Convey Intensity

“Vark!”

That’s the noise a little Aardvark would make if it was a computer program.
Aardvark is a social search engine. Google searches through information published on the internet to find an answer to your question. Aardvark, on the other hand, takes your question, such as:

“What are some activities to keep an 11 year old, 9 year old, 3 year old and 1 year old busy? I am babysitting these children this Saturday, and I am wondering what I can do to keep all the different ages entertained. Thanks!”

and finds a busy mother of four to answer it for you. Aardvark lives in your chat client, be it gchat, AIM, or what have you, always ready to take your questions. And if someone asks a question that falls into your area of expertise, it will ask you if you can answer the question.

Interestingly, Aardvark has just published a paper on the mechanics of social search. Part of their value as a business lies in the unique understanding they have of how to comb social networks for information.

I met with Timothy Bentley, employee #1 at Aardvark, and a Brown grad, to discuss the concept of Aardvark and my job search.

I have some concerns about Aardvark’s business model. For one, there’s very little revenue. However, at Aardvark they don’t see this as a huge obstacle. They can sell the right to answer questions on a certain topic; for example, they can sell a law firm the right to answer legal questions, which might gain them some clients. They would also be an interesting acquisition target for Google or any of the other major search engines, who might want to incorporate social search into their products. Rumor has it that Google offered them $30 million, but I couldn’t confirm that.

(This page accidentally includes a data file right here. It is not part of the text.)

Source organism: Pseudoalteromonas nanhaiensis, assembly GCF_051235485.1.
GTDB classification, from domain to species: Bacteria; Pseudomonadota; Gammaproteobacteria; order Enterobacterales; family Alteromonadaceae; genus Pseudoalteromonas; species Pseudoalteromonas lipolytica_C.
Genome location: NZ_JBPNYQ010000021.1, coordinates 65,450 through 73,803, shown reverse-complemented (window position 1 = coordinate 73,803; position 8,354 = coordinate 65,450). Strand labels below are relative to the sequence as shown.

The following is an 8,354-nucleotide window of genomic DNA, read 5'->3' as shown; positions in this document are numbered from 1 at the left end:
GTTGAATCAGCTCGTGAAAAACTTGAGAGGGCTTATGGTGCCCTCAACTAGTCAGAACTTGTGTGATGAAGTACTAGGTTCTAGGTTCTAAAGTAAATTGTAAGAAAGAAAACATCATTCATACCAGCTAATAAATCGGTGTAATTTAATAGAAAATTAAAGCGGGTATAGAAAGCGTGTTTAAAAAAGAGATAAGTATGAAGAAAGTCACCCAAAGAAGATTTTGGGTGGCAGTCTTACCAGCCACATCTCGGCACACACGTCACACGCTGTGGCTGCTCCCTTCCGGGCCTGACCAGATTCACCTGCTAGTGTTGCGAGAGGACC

Tim gave me a lot of good advice for my job search, which sums up to: “Convey intensity.” Tell your interviewer that you love to work and you pursue your interests with intensity and passion.
Demonstrate that you can manage yourself and find important work to do, without needing to be told what to do (like the vast majority of people). A manager’s dream employee is one who he/she doesn’t have to manage at all. Be that person.

Tim asked me to give him my shpiel. I started out, “I’m looking for a job as a product manager at a tech start-up because I’m interested in technology and entrepreneurship.”
“Cut out the ‘I’m interested in,'” he said. “You can be interested in a lot of things. Is it what you have a passion for?”
I realized that the way I present myself tends to be toned-down, modest. It’s good to be modest, but you also have to tell the person that you can do the work, that you are a passionate person, and that you are a self-starter.

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